Childhood environment

Several childhood factors appear important in the development of adult somatization and hypochondriasis. (55) Studies have consistently demonstrated adverse early environments among patients with unexplained somatic symptoms and, as Barsky et al. (56> recently showed, this pattern extends to hypochondriasis. Their hypochondriacal patients reported more traumatic sexual contacts, physical violence, and major parental upheavals before the age of 17. Likewise, in a non-clinical sample, greater somatization and hypochondriasis were observed among abused subjects.

Illness in childhood may contribute to hypochondriasis. For example, Mabe et al.(57> found that hypochondriacal symptoms correlated with reports of serious illness early in life, and Craig et al.(58) obtained reports of serious illness in childhood more often from adult somatizers than non-somatizers. Also, Barsky et al.(53 obtained reports of sickness in childhood and absence from school for health reasons more often from hypochondriacal than from non-hypochondriacal patients. Such early experience with illness may render a child vulnerable to the later development of hypochondriasis.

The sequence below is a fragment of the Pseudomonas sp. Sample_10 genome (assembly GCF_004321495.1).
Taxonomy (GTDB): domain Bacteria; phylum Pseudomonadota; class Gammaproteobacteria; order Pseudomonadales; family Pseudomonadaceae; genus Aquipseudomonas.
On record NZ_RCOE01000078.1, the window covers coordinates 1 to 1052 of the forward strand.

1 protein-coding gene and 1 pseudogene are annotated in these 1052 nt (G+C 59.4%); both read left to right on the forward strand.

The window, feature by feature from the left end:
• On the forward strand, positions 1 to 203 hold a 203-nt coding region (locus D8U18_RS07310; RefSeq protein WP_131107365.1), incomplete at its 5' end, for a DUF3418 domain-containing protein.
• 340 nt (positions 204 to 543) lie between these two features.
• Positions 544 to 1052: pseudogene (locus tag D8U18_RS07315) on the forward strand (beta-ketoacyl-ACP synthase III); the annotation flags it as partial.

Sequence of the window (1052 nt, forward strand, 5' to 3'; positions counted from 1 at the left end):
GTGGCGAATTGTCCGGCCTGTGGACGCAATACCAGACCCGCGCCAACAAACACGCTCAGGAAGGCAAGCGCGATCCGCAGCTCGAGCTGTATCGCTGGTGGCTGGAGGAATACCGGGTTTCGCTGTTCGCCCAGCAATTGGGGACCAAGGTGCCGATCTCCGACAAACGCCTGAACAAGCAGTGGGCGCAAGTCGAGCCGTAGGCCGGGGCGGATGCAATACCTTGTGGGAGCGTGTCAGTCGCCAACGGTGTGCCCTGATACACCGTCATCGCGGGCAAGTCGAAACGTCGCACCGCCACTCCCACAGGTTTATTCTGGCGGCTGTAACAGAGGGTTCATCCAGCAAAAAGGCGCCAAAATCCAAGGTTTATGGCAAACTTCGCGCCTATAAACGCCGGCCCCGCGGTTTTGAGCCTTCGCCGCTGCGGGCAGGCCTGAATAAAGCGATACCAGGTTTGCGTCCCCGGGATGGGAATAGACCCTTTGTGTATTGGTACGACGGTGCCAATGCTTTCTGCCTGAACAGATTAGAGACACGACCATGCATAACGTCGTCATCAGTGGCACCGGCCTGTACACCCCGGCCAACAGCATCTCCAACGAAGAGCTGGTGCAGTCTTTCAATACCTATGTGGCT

Parental attitudes toward illness may also contribute to adult hypochondriasis. Few studies have looked specifically at hypochondriasis, but some somatizing patients recall more parental attention and overprotection, as well as more special caring and rewards for ill health during childhood. (59)

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